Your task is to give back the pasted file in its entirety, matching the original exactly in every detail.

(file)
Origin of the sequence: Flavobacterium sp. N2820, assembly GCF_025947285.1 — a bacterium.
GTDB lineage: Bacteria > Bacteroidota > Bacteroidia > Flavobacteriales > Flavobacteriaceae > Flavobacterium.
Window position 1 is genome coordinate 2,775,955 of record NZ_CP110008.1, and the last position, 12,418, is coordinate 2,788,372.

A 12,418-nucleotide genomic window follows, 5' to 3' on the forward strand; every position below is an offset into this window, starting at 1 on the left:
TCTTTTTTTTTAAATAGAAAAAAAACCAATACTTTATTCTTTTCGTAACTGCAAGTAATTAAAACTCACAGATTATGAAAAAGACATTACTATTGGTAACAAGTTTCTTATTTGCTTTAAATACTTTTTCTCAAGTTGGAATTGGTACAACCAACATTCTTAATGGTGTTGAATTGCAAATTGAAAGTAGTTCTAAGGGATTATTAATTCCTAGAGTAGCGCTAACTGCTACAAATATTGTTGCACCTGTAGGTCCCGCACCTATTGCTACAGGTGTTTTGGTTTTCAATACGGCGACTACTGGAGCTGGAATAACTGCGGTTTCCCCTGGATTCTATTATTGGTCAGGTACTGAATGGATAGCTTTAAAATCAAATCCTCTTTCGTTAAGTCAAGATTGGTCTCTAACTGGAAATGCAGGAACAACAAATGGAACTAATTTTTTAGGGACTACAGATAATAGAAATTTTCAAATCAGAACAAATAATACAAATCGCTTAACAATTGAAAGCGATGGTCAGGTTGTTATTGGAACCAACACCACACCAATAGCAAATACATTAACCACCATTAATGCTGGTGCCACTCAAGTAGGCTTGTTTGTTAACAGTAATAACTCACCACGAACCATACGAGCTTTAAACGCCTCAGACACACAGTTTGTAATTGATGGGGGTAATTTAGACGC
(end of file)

Origin of the sequence: Flavobacterium sp. N2820, assembly GCF_025947285.1 — a bacterium.
GTDB lineage: Bacteria > Bacteroidota > Bacteroidia > Flavobacteriales > Flavobacteriaceae > Flavobacterium.
Window position 1 is genome coordinate 2,775,955 of record NZ_CP110008.1, and the last position, 12,418, is coordinate 2,788,372.

A 12,418-nucleotide genomic window follows, 5' to 3' on the forward strand; every position below is an offset into this window, starting at 1 on the left:
TCTTTTTTTTTAAATAGAAAAAAAACCAATACTTTATTCTTTTCGTAACTGCAAGTAATTAAAACTCACAGATTATGAAAAAGACATTACTATTGGTAACAAGTTTCTTATTTGCTTTAAATACTTTTTCTCAAGTTGGAATTGGTACAACCAACATTCTTAATGGTGTTGAATTGCAAATTGAAAGTAGTTCTAAGGGATTATTAATTCCTAGAGTAGCGCTAACTGCTACAAATATTGTTGCACCTGTAGGTCCCGCACCTATTGCTACAGGTGTTTTGGTTTTCAATACGGCGACTACTGGAGCTGGAATAACTGCGGTTTCCCCTGGATTCTATTATTGGTCAGGTACTGAATGGATAGCTTTAAAATCAAATCCTCTTTCGTTAAGTCAAGATTGGTCTCTAACTGGAAATGCAGGAACAACAAATGGAACTAATTTTTTAGGGACTACAGATAATAGAAATTTTCAAATCAGAACAAATAATACAAATCGCTTAACAATTGAAAGCGATGGTCAGGTTGTTATTGGAACCAACACCACACCAATAGCAAATACATTAACCACCATTAATGCTGGTGCCACTCAAGTAGGCTTGTTTGTTAACAGTAATAACTCACCACGAACCATACGAGCTTTAAACGCCTCAGACACACAGTTTGTAATTGATGGGGGTAATTTAGACGC